In 1930, Douglas Allan the director of Liverpool (now World) Museum experimented with a new display. In the corner of the zoology collections a small number of ship models were put on display. By 1935 the collection was so popular it needed its own gallery and not one but two collection handbooks.
When the museum’s staff and collections appeared in a special edition of the magazine ‘Liverpolitan’ (see images below) the shipping gallery had its own article and was described by it’s curator Miss S Heughan as ‘the department which probably holds the greatest public interest’. The ship model featured in the Liverpolitan article was a builder’s model of the SS. Francis Henderson. Made in 1896 it had been gifted to the museum by the Mersey Docks and Harbour Board. The year after it was sent to the Sunderland Model Making Company for major repairs so it could feature in the popular gallery.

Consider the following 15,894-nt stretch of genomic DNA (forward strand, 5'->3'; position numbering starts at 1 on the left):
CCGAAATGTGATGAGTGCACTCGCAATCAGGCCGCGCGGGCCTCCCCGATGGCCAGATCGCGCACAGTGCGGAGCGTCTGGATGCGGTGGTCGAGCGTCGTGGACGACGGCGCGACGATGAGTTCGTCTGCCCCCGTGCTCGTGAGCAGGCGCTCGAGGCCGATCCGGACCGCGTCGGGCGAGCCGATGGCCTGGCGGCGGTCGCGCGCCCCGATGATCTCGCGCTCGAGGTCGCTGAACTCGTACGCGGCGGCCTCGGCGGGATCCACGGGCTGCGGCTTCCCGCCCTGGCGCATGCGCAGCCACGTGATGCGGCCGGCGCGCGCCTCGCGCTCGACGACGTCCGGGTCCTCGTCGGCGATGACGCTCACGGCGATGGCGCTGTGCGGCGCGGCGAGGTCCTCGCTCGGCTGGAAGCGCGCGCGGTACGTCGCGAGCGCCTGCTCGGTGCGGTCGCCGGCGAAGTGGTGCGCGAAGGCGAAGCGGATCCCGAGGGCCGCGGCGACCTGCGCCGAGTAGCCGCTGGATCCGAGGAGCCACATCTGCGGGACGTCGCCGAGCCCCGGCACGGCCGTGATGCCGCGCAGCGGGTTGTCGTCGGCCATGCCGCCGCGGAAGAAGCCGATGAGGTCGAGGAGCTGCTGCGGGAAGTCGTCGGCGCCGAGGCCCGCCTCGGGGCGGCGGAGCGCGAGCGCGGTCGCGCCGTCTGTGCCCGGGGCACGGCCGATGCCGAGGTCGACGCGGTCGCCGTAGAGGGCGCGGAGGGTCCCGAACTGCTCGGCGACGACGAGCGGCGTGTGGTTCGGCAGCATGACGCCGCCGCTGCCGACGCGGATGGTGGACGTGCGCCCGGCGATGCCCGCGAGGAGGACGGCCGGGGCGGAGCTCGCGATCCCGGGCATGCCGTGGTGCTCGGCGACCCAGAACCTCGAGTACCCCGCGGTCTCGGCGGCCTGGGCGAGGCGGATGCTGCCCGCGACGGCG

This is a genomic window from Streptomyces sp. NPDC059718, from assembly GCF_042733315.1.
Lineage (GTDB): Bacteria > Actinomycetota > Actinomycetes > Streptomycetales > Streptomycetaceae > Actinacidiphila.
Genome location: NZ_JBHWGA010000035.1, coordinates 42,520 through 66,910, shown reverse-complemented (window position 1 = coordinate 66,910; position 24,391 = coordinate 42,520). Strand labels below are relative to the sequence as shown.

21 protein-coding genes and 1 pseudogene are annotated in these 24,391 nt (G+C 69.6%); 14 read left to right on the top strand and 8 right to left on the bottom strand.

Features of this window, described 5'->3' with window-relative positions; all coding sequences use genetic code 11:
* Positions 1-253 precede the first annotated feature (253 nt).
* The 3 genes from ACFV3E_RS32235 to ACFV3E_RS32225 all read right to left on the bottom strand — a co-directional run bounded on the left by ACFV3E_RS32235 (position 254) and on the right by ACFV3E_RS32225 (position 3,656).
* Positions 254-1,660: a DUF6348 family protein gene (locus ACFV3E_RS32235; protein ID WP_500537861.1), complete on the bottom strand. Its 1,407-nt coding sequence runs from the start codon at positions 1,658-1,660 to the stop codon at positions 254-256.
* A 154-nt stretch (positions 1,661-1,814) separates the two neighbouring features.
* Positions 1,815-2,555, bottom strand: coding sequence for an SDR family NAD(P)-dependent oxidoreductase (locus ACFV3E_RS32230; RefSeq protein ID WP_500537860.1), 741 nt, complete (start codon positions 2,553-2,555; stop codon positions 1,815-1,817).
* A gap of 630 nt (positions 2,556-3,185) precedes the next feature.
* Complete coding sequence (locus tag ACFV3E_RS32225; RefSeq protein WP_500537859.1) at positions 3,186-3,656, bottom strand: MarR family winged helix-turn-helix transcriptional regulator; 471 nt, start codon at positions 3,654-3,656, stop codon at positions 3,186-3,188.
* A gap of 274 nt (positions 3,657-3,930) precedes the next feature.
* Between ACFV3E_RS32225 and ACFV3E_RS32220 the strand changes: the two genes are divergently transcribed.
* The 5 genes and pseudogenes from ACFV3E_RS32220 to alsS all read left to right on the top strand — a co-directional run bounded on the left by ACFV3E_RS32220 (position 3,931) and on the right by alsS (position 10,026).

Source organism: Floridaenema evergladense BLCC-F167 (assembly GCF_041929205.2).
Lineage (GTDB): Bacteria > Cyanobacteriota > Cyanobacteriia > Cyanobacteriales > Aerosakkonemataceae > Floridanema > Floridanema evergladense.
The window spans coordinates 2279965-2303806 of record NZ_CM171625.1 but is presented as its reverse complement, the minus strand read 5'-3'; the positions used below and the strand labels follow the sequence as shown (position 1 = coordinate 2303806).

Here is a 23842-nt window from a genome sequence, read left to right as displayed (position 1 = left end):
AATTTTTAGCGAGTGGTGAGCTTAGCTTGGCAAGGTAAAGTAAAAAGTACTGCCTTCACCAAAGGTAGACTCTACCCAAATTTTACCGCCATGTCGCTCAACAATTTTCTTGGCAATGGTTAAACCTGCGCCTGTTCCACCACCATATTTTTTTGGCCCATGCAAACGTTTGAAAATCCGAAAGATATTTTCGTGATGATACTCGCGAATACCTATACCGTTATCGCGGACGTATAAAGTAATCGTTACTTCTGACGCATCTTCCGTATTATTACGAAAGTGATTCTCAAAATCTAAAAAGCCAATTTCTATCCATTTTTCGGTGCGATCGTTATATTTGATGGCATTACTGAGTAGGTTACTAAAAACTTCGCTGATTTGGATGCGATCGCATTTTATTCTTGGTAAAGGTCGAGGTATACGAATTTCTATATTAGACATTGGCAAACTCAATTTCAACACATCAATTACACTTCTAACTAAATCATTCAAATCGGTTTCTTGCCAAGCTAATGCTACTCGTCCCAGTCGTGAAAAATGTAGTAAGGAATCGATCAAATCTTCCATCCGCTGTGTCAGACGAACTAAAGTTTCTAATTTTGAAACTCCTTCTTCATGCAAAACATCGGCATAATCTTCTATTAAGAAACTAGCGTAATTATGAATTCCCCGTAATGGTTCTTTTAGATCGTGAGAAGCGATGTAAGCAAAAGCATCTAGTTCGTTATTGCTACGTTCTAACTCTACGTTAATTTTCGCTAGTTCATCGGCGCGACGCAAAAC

As it became clear that Liverpool was a bombing target, many of the ship models were evacuated to a number of locations across North Wales and Cheshire. Douglas Allen recalled:
“For fully ten years the Liverpool Shipping Collection has been displayed in part of the main Horseshoe Gallery of the City Museum …… until the hazards of unrestricted air warfare sent most of the little ships to that haven alleged to be every sailor’s goal- a home in the depths of the country.”
The SS. Francis Henderson survived the war and was most likely one of the ‘little ships’ evacuated to an estate in the country. This decision saved the Francis Henderson. On 3 May 1941 the shipping gallery on the Upper Horseshoe was saved from the fire, but badly damaged by the water pouring in from the fire hoses.